Tuesday, December 1, 2015
No, I am not really going too deep into the crowdfunding legal world. I am mostly venting. My co-bloggers, especially Steve Bradford, Joan Heminway, and Haskell Murray, are far more knowledgable than I am on the actual legal regime.
Kickstarter and other sites have done some creative things to help people start their businesses, and I am fine with that. There are travel jackets and luggage, as well as other things like potato salad and gadgets that someone thinks someone else needs. That's all good. But some of the ideas just seem dumb to me. Case in point: the PicoBrew, about which one outlet noted: Seattle company develops 'Keurig for beer.'
So, the deal is that you can make your own beer recipes (or borrow from others), and make beer at home. Fast(ish). KOMO News explained:
Depending on the recipe, users add grain to the main compartment of the step filter and add hops into the appropriate hop cages inside the unit. The entire canister slides into the Zymatic and the brewing begins.
The brewing takes about four hours, leaving the unfermented beer in the keg that originally held the water. Add the yeast, then after a week of fermentation you get beer ready to be carbonated for dispensing from the keg.
So, if I want a (potentially) good craft beer, I can plan a week ahead, and zowie, with a little work I will have a bit more than a 12 pack at the ready. The Keurig was bad enough -- it's wasteful, expensive. And, did I mention it's really wasteful? But it can make pretty good coffee in a way that is more convenient in some circumstances. So there's that.
PicoBrew doesn't seem to have any of those things. I mean, it does let you act like you brewed beer yourself, if you wanted to be that guy or gal. But really, this seems like an expensive gift for people who don't know really understand what it means to make your own beer.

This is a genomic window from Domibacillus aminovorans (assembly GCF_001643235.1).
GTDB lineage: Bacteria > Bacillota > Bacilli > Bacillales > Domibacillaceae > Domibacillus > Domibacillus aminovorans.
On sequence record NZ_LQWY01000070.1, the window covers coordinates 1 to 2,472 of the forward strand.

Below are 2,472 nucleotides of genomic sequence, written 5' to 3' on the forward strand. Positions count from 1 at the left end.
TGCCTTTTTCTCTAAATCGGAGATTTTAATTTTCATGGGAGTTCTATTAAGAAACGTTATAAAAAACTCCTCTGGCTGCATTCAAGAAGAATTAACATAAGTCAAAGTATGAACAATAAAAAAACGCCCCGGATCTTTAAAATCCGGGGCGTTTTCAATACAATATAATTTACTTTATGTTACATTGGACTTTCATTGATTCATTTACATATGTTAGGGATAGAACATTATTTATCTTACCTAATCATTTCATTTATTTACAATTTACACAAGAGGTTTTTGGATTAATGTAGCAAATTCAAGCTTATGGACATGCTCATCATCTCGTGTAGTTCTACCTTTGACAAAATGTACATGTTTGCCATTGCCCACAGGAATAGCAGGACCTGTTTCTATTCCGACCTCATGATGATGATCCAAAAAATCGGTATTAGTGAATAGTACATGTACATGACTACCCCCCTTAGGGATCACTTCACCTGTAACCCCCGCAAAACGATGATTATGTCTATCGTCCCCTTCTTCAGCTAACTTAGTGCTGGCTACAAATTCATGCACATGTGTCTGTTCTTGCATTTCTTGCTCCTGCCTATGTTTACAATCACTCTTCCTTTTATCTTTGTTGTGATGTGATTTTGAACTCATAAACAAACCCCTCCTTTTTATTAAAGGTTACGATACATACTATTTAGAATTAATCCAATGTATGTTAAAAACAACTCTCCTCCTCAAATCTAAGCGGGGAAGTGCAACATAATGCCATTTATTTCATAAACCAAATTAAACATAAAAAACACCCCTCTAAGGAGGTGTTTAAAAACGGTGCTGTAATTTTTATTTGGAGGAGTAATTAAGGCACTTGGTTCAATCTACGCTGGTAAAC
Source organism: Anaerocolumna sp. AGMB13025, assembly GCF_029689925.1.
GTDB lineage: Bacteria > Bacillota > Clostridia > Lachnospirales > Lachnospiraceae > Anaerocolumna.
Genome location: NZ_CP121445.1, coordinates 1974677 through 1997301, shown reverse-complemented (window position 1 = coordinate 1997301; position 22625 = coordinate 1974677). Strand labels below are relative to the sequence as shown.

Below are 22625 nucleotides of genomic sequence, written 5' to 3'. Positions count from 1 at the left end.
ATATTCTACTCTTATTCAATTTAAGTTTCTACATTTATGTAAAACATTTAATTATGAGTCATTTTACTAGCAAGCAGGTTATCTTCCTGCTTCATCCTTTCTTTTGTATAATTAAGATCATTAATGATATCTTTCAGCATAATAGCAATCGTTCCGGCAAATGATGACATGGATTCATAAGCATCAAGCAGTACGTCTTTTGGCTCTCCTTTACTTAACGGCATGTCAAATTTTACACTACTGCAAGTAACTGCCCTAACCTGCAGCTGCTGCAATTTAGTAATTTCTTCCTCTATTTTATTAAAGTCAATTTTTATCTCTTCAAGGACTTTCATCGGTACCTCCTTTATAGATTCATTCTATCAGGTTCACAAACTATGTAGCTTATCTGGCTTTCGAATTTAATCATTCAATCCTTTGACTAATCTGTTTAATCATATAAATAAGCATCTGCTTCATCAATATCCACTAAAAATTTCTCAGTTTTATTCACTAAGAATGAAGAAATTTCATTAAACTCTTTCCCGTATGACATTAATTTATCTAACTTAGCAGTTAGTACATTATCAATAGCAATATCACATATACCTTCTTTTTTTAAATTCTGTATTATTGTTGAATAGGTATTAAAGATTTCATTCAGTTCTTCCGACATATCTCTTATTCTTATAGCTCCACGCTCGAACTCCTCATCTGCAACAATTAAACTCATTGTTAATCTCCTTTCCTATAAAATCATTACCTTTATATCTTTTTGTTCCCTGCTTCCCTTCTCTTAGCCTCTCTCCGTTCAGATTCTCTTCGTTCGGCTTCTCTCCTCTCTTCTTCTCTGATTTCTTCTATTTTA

I am all for people coming up with ideas to build creative businesses. And I am all for letting people spend their money on things they like (goofy or not). But that this thing raised $1.4 million still seems wrong to me. I know, some people really like this making stuff at home without really "making" much of it, but even with the recipe delivery services, there you're just over paying for someone else to do most of the work for you. I get that. That allows you to pay someone else to do most of what you don't want to do, while giving you flexibility and fresher food. Maybe it's pricey and not too creative from a cooking perspective, but still sensible for some folks.
The PicoBrew website quotes CNET as saying, "They tasted liked craft beers I would pay money for." After paying $500 to $1000 for the machine, plus ingredients, I am pretty sure you would still be paying money for the beer. And you would be doing the work, waiting for it to ferment, and carbonating it, too. I just don't see the great value. Personally, I'd much rather buy my craft beers straight from the good folks at places like Bell's, Founders, and Chestnut Brew Works, LLC(!). Now if I could just get a distributor in the state to make the first two more accessible. Hey, Kickstarter . . .